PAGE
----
The key advantages of multi-currency debit cards is that you’ll enjoy better rates than Visa, assuming it’s not the weekend (where rates can be worse).

Amount YouTrip Visa Spread
US$100 S$135.24 S$135.26 ~0%
A$100 S$89.21 S$89.77 0.6%
¥10,000 S$86.13  S$86.42 0.3%
€100 S$146.20 S$146.95 0.5%
£100 S$171.67 S$172.46 0.5%

Moreover, a multi-currency debit card allows you to lock in today’s rates for future spend. For example, if you feel the JPY/SGD rate today is good, you can go ahead and buy JPY for your trip six months down the road (keep in mind there’s still the opportunity cost of funds to consider, since your YouTrip balance earns no interest).

In contrast, Trust Cardholders can only take advantage of the prevailing rate at the time the transaction is processed. 

So why consider Trust? Well, if you’re making a very big transaction that would bust even the increased YouTrip limits, then you might not have a choice. As a credit card, Trust is capped only by the assigned credit limit, and in my experience they’re very generous with this. 

Then there’s fraud considerations. As a debit card, any transactions charged to your Revolut or YouTrip, whether fraudulent or legitimate, are immediately deducted from your account. There was a recent feature in CNA about the pitfalls of multi-currency card fraud prevention, including the horror story of a customer who found her YouTrip wallet drained by 31 unauthorised transactions in quick succession and had to wait months to recover her funds. 

There are ways of protecting yourself, however, such as locking your multi-currency card whenever it’s not in use. If you’re only taking that trip a few months down the line, there’s no reason to leave your card unlocked in the interim.

In contrast, if your credit card gets hit by a fraudulent transaction, there is no immediate deduction of funds. You can spot the fraudulent transaction on your statement and open a dispute with the bank, and in the majority of cases you should receive a temporary credit to offset the disputed amount while investigations are carried out.

🏧 ATM withdrawals

While cash-based transactions aren’t really the focus of this article, I should highlight that Trust has the upper hand when it comes to this.

Trust allows you to make unlimited fee-free withdrawals from overseas ATMs, while YouTrip only offers S$400 of free withdrawals per month, after which a 2% fee applies. Revolut allows up to S$350 or five withdrawals per month on the Standard plan, after which a 2% fee applies.

Do note that the overseas bank operating the ATM may impose a fee of its own, but that’d be the same whether you used Trust or Revolut/YouTrip.

Also, when using Trust for ATM withdrawals, be sure to toggle it to debit card mode (on the app, switch the source to “pair with savings account”). You want to make a withdrawal from your Trust savings account (free), not a cash advance from Visa ($$$).

On a similar note, debit cards do not support so called “authorisation holds”, the type required when you rent a car or check in to a hotel. This means that the hold amount is automatically deducted from your available funds, leaving you with less money on hand. For instance, if you have a YouTrip balance of US$1,000 and use the card to rent a car, and the rental car company puts a US$400 hold, you only have US$600 left to spend. If you used the Trust Card, there’d be no deduction of funds because it’s a credit card.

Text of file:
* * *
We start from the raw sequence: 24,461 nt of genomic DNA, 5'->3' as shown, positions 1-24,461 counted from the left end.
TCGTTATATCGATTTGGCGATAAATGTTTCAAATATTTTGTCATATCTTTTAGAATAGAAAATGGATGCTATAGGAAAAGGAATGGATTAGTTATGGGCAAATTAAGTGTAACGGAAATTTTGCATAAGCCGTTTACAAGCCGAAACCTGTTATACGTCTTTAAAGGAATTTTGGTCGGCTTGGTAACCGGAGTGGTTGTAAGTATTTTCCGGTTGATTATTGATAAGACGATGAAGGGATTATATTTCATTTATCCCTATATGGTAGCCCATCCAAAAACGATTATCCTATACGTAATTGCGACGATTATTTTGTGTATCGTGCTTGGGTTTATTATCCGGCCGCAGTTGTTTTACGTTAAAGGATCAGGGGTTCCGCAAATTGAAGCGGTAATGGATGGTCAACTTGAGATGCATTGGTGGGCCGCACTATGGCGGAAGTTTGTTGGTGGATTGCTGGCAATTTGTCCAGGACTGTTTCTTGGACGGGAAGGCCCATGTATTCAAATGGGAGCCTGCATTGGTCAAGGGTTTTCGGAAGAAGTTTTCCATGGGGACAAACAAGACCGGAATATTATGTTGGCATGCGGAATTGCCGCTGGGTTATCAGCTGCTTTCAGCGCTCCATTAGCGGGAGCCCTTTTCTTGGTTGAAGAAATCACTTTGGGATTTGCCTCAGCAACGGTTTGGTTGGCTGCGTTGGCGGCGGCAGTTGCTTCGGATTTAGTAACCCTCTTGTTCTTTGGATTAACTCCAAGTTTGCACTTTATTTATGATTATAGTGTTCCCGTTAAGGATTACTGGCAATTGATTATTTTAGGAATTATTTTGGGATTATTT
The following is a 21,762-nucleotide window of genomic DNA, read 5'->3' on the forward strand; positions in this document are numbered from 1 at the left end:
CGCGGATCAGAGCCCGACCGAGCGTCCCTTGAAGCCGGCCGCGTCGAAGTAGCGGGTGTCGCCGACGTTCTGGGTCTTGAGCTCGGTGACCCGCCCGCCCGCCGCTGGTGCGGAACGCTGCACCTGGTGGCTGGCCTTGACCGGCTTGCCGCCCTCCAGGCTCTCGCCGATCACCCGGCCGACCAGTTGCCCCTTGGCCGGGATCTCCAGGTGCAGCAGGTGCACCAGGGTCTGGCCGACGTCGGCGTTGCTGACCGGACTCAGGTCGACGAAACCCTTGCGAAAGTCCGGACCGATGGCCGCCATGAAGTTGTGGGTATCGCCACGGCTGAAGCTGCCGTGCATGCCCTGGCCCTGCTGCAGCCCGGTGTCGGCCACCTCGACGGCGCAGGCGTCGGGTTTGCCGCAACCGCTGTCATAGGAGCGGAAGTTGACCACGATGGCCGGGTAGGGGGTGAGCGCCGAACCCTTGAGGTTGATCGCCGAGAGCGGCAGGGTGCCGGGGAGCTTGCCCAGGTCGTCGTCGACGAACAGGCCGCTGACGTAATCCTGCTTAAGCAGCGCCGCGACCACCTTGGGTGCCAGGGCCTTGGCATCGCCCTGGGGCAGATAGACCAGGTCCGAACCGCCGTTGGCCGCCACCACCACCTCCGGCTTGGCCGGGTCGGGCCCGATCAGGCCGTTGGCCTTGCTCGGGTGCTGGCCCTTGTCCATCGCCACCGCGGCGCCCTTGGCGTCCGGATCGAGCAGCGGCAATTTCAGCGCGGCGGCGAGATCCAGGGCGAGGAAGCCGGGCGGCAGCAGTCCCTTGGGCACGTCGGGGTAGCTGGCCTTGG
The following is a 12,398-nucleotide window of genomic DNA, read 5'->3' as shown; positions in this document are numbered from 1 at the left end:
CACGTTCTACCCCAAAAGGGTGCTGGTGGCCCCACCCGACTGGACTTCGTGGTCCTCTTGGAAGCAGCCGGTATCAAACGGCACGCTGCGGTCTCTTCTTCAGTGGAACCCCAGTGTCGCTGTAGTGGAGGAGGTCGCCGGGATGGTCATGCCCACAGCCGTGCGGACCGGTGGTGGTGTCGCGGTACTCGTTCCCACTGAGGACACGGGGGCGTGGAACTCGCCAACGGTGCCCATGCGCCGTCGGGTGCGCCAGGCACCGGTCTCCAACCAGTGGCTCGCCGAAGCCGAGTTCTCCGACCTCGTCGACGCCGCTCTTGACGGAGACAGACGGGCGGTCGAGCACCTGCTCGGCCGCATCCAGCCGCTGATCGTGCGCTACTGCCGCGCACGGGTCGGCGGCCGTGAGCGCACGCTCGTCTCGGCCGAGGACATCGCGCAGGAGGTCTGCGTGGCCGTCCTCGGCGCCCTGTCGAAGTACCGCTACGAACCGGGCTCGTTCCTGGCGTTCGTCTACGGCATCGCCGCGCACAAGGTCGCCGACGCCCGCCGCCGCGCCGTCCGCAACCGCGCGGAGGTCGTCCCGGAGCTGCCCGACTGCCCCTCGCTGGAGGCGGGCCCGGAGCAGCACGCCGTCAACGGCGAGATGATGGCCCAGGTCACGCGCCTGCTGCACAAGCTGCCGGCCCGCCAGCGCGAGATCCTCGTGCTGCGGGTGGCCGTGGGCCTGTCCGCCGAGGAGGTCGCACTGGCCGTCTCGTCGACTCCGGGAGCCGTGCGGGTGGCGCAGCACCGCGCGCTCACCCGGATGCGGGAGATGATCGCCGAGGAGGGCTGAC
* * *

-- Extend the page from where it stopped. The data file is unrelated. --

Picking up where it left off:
Finally, as a credit card, Trust allows you to stretch your cashflow. While multi-currency debit cards involve an immediate deduction from your account, transactions on the Trust Card are only due later when the statement amount becomes payable.


Trust Cardholders enjoy zero FCY transaction fees, which makes it a potentially attractive option for overseas spend. However, I personally prefer to stick with a 4 mpd card + Amaze, because this lets me earn rewards for a fee I find acceptable.

That said, in situations where you can’t earn rewards, or where minimising the total transaction cost is the primary goal, then Trust can be a good option- though you should also consider Revolut or YouTrip if you can stomach the shortcomings with regards to transaction limits and fraud protection.

Aaron Wong
Aaron Wong
Aaron founded The Milelion to help people travel better for less and impress chiobu. He was 50% successful.

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I used the Trust Card regularly compared to Youtrip or Revolut card primarily as I do not need to put it in a Wallet and I do get 3 percent per annual interest with the Trust Bank deposit. So it works out to be up to 1.5 months interest or around 0.375% plus 0.22 per cent, so about 0.5 percent. On top of it, when I reached 700 dollars per month of expenditure outside of Fairprice group over 3 months, I get about 12.5% bonus linkpoints. As I do a fair bit of shopping with Fairprice, the card does makes… Read more »

Last edited 19 days ago by Tony

Using overseas spend to get to the nonFPG minimum sum creates leverage.
But it’s capped at a few hundred dollars a month. An overseas trip often costs a lot more.


Yup. CCs already have fine prints. So I use multiple cards. Keeping track is getting more difficult.

Dennis C

The focus of this kind of article needs to be whether it’s worth using Wise, YouTrip or Revolut (or cash from money changer if you can get a rate better than Mastercard forex) instead of a general spend card in a developing country. This is the case where credit cards might charge a total of 5.0-5.5% FCY above the spot rate.

Everywhere else, it is a no brainer to use even your general spend credit card without Amaze and there is no debate.


Completely agree. As long as the FCY does not exceed 6%, I still break even with the miles, even at 2.4 mpd.


Hard disagree. It is highly dependent on how much you value your mile. The break even point is (3.25%+0.22%)/2.4 = 1.45 cts per mile, so we are getting v close between UOB Prvi Miles vs Trust vs YouTrip, and definitely not quite a no brainer.

Agree that the order ought to be:
– amaze + 4mpd
– 4mpd
– then basically your choice between uob prvi/trust/yt with some pros and cons


Trust has an additional 1.5% cash rebate which did not write into the Tnc. You need to register the card to know.